Mario Hezonja’s agreement with the Knicks on an one-year, $6.5 million contract will serve as a low risk, high reward like move for his new team.
To say the Knicks will be a question mark heading into the coming season would be regarding them politely. With Kristaps Porzingis set to be sidelined for months into the campaign, some may argue that New York might as well hold him back the entire year, to ensure they secure a high lottery pick while not risking injury aggravation without much at stake.
But the fact of the matter is, this team has a commitment to its fan base: to remain competitive and provide a quality source of entertainment, all while exploring talent that will allow them to develop a successful on-the-court product for years to come.
Signing Hezonja will help the Knicks accomplish both things, and if the experiment does not work, they’ll be no worse off the following season.
At 6’8″ and 220 pounds, Hezonja is a lengthy and athletic swingman who has progressively improved on the defensive end in each of his first three seasons. In 2017-18, he averaged a career-high 1.1 steals and demonstrated an ability to defend multiple positions with ease. As far as new head coach David Fizdale is concerned, the young gun’s commitment to defense should trump everything else.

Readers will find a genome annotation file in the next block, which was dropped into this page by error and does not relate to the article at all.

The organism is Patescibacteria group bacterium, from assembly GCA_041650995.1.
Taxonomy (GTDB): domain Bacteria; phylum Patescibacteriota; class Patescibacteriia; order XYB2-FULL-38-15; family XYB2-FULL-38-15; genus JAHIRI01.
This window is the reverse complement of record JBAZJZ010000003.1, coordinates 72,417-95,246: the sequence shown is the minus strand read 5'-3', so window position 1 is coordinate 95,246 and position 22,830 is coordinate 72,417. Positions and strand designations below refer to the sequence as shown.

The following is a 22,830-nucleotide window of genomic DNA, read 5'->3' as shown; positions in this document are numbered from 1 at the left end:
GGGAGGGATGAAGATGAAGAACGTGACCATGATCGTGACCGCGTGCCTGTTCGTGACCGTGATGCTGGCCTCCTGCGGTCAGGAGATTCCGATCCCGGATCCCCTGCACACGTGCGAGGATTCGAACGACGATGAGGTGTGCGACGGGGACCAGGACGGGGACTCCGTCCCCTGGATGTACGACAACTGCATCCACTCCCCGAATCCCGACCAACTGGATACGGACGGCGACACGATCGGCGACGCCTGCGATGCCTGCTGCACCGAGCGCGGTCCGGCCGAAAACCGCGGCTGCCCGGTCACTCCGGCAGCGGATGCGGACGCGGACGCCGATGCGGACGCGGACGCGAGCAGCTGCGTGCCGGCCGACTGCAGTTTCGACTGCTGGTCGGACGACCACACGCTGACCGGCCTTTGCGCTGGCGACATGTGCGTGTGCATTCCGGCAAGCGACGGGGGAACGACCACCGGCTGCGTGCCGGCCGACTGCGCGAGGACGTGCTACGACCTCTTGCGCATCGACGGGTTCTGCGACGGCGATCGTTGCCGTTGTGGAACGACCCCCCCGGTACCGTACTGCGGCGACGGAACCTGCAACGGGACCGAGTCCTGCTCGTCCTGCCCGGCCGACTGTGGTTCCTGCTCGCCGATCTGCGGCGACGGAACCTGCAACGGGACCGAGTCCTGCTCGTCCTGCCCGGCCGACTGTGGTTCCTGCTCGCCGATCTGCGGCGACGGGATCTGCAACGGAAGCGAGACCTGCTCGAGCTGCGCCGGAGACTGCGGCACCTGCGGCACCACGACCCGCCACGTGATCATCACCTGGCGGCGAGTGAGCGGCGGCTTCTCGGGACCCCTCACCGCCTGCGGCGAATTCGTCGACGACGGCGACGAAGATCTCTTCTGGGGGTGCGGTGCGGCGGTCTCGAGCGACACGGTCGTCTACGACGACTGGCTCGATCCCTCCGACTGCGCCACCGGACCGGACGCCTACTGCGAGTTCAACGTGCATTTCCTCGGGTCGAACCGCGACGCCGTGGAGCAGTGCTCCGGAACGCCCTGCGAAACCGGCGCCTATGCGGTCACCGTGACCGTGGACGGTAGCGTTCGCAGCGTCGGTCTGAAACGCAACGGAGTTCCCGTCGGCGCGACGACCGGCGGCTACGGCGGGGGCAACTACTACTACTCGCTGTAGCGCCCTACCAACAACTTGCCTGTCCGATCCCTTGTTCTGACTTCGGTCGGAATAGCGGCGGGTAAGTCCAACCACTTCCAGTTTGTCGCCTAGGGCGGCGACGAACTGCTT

That said, the 23 year old’s confidence when shooting and scoring the basketball is often unrivaled and that’s something the Knicks will hope to benefit from. Hezonja won’t be one to shy away from bright lights of the Big Apple. Coming off a career year in which he averaged 9.6 points in 22.1 minutes per contest, he’ll relish the opportunity to be trusted with a high scoring role in New York. He likes to let it fly, but still has some growth opportunities as it relates to rising up as a ‘catch and shoot’ weapon.
Ideally, Hezonja should look to serve as a ‘3 and D’ player, but his long-range shooting has left much to be desired despite his potential. He converted on just 34% from deep last season in Orlando. Still, there’s more to the swingman that meets the eyes. Despite his slender frame, he’s tremendously athletic. He’s a highflier who can absorb a decent amount of contact around the basket, increasing the chance for him to aggressively pursue high-percentage looks.
As a young gifted athletic, there’s room for him to grow. He fits nicely into the Knicks’ desired core in that regard. Hezonja was selected fifth overall in the 2015 NBA Draft by the Magic, while Knicks General Manager Scott Perry was a part of the team’s front office. Clearly, he’s taken a liking to the new Knickerbocker and believes in his potential.
Fans should enjoy Hezonja getting the green light in New York. Much like rookie Kevin Knox, however, he should have to compete for a starting job. It would seem as though slotting Hezonja in as sixth man would take pressure off him and enable him to run and gun as the second unit’s staring attraction. Still, if his desire is to start, he should be forced to earn it.